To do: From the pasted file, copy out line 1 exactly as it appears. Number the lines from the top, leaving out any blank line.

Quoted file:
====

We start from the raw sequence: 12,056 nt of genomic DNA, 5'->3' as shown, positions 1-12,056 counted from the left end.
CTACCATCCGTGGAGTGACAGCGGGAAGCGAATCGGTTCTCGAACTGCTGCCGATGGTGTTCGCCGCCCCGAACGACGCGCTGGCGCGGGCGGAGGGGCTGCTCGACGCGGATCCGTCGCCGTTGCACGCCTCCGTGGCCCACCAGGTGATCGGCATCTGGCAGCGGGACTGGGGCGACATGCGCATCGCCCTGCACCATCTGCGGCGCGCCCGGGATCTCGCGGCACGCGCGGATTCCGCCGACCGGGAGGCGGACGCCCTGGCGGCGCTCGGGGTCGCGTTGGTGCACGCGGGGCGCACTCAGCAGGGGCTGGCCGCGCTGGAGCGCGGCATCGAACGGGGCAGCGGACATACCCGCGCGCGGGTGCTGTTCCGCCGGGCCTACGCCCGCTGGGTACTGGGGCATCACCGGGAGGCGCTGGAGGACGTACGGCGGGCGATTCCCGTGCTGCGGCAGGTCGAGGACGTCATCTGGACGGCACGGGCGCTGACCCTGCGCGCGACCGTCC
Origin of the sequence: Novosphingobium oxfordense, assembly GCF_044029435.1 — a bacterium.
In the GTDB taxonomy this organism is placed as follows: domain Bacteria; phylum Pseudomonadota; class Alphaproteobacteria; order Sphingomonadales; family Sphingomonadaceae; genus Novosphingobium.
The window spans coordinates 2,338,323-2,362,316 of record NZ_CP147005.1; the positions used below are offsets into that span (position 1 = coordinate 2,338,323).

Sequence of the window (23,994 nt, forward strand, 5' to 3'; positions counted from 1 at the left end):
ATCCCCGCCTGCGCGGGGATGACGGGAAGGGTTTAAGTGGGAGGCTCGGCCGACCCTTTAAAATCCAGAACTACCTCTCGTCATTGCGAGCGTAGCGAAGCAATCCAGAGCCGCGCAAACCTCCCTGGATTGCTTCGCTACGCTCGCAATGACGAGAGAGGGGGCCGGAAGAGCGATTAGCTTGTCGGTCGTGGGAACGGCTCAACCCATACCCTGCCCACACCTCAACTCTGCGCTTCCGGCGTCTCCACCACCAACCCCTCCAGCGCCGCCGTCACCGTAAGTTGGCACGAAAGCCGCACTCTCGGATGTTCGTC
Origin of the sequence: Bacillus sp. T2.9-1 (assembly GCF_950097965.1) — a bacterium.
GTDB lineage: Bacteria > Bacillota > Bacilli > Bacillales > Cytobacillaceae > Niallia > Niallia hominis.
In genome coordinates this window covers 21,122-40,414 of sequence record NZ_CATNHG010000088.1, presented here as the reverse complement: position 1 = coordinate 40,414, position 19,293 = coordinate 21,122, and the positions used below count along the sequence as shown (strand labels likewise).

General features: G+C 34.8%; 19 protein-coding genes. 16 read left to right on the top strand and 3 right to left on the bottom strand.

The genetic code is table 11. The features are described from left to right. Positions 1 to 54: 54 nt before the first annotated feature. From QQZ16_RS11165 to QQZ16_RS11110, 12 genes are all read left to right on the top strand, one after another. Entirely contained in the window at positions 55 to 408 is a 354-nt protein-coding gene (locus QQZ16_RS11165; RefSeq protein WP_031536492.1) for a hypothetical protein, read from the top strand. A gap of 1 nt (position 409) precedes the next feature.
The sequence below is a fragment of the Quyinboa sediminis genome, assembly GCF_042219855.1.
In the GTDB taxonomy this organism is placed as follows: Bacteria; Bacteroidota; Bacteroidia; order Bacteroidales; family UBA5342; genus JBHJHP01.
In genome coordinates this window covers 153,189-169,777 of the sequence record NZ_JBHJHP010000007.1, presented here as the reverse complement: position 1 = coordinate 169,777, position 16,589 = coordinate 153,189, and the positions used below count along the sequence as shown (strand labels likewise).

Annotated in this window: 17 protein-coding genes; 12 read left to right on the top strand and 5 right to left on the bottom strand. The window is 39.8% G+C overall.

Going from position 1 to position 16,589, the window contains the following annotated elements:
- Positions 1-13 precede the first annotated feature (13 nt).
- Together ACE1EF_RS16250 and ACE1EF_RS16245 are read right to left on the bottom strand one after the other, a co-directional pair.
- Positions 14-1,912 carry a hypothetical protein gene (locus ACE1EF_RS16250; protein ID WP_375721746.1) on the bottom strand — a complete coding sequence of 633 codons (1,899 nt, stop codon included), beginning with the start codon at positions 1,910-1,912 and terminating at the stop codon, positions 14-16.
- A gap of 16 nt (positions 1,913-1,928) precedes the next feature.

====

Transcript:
We start from the raw sequence: 12,056 nt of genomic DNA, 5'->3' as shown, positions 1-12,056 counted from the left end.